Then, of course, there’s the issue of generating the binary input. I think some manufacturers actually make up-down switches with a mechanical display and binary output, which is probably the easiest. But if you want less exotic parts, you might be able to do with the 74hc148, which is sort of the multiplexer backwards–there are eight logic inputs, and without getting into all the details, the output will be the binary representation of the input that is currently high.

        Of course, there are complications: if you’re using pushbutton switches for the input, you need some way of latching the logic signals. More difficult of an issue is that not all switches will be able to switch below ground, and unless my memory is failing me (it often does, you should check yourself) the composite video signal goes below ground so you’d have to pick a mux that can deal with that (and a power supply that generates a negative voltage). See the 74HC4051 for starters. Then, there’s the issue of speed–I’m not familiar enough with the signals you’re routing to know how fast they go, but you’ll have to check the maximum frequency of the switch and make sure it’s higher than the frequency of your signals. Finally, if there’s any very high speed signals, the series resistance of the switches may present an impedance mismatch, and you may need to do some buffering or matching to maintain video quality. Digital signals have similar maximum speed issues to take care of. But if you figure all that out, you could make your switch much smaller (but probably not quite as impressive) as the beast you’ve made there.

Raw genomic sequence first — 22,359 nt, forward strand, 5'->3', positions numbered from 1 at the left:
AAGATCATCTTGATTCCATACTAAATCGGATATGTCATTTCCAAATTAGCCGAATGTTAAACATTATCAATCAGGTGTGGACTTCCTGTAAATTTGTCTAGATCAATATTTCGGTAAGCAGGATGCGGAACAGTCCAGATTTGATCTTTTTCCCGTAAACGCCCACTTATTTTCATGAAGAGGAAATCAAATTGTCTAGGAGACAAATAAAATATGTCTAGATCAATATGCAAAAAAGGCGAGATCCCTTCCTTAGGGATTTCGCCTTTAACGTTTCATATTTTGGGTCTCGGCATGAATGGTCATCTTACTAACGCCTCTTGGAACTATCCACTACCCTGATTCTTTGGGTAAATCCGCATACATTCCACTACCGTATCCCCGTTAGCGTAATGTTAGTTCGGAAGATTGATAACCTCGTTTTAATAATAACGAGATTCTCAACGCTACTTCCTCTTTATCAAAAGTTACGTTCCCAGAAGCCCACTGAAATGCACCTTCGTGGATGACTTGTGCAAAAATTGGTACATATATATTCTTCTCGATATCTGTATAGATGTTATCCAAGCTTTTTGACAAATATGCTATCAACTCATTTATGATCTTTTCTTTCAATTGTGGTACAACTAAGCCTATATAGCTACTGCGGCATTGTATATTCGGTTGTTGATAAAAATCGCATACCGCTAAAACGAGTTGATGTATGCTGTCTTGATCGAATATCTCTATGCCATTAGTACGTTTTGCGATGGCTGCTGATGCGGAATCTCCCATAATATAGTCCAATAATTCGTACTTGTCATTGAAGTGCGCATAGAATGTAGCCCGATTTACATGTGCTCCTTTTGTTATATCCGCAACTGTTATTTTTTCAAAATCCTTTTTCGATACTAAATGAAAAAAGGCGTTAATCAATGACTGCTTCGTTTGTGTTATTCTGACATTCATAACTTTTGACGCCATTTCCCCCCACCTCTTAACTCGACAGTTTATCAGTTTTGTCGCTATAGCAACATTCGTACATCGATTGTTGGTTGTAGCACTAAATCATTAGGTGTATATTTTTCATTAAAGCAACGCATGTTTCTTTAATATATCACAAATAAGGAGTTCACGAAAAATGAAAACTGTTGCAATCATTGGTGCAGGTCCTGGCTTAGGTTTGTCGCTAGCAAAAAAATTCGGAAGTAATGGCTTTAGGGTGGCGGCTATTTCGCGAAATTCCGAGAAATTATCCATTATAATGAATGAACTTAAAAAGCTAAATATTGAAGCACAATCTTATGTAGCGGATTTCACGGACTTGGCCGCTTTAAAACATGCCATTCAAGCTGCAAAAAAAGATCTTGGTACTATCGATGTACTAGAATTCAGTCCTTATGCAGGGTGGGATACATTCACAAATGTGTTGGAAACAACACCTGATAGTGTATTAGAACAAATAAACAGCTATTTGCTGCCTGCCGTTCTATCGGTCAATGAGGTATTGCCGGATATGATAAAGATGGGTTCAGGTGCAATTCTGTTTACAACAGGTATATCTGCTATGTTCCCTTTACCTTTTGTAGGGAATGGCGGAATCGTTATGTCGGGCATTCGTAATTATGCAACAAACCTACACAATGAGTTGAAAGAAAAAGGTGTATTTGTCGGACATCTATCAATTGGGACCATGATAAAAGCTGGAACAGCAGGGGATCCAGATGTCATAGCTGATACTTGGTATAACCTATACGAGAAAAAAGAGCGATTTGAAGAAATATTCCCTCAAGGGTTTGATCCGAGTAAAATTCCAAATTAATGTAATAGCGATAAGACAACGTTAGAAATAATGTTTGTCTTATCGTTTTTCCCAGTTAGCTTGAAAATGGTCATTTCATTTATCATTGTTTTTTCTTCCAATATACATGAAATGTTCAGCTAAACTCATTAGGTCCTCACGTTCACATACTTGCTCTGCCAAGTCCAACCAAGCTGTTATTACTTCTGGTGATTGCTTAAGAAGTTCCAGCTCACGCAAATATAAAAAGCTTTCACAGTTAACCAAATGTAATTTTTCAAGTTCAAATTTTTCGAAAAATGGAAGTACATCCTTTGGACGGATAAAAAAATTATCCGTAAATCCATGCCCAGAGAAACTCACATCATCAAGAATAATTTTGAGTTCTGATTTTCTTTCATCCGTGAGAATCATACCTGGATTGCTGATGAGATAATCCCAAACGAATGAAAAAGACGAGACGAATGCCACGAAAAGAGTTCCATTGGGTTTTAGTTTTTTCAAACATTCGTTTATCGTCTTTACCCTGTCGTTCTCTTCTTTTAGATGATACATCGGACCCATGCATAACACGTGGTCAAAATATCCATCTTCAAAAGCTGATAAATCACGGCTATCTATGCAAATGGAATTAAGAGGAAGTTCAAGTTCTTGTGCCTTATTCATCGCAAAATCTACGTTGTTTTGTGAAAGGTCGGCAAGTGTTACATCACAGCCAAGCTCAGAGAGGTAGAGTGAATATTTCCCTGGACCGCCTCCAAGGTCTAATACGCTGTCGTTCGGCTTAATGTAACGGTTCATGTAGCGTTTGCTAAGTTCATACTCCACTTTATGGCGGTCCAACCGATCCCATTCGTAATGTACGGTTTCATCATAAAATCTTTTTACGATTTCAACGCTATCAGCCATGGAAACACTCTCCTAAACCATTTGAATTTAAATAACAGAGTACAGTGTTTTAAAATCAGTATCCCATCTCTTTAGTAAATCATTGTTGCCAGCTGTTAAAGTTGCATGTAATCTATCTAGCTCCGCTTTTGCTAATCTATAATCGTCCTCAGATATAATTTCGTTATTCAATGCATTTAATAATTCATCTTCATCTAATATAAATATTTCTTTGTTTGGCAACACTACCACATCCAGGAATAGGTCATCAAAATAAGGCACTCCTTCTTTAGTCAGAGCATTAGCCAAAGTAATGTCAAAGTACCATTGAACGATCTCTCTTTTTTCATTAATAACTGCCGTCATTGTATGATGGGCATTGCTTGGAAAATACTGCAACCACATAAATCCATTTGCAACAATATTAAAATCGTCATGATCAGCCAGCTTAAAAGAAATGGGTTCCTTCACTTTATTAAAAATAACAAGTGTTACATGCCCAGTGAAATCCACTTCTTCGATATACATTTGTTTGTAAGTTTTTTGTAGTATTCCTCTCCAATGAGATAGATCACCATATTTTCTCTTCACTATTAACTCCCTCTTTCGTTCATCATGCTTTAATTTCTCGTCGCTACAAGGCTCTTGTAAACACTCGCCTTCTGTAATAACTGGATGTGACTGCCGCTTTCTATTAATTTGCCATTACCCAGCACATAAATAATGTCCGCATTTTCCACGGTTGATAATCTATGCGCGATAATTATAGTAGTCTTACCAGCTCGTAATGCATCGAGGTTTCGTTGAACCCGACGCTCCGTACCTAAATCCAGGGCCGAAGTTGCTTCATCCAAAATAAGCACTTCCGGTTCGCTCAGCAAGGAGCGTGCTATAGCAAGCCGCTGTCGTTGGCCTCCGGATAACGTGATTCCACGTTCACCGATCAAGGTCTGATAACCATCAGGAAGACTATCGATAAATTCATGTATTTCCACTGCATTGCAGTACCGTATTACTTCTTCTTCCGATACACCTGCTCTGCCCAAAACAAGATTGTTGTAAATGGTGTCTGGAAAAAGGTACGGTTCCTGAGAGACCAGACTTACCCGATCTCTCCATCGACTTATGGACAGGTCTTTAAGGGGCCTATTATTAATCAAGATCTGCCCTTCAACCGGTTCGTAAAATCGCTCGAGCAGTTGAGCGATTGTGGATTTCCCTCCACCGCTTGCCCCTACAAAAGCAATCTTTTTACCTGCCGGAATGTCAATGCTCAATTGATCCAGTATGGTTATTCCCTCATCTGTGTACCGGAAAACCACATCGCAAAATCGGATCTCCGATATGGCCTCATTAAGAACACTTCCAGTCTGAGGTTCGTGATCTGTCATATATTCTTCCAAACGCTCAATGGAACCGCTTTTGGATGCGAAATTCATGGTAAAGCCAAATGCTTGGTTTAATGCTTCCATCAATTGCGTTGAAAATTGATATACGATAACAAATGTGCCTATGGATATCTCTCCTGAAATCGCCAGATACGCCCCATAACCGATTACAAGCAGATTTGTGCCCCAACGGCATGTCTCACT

Good luck!

      4. Sketch of how to use 2-channel muxes to build a 16-channel mux:

        Sketch of how to use multiple 16-channel muxes to carry multiple signals:

        Example of pre-fab 16-channel MUX:

        If you need more than 2^4 channels, you can add another MUX and another control wire to indicate what signal to use. DEMUX is the same as MUX but in reverse. These are also pre-fab, but I leave the search to you and Google.

      5. A couple things:

        sure an FPGA is overkill, but if you could find a CPLD or even a PAL that can handle the analog this project needs, it wouldn’t really be overkill. (I’m not familiar with CPLDs and PALs, and haven’t worked with FPGAs a whole lot either).

        Second, almost any analog mux would work. As long as it can handle the voltages required, you could combine them together to create as many poles and throws as you need. Add a cheap micro for control, and you’re in business.

      1. Still waiting for someone to suggest an analog mux kit that might work (I might be ignorant on the topic, but I’m highly interested), so far all anyone has offered is sacrificing an FPGA for a ridiculously mundane task.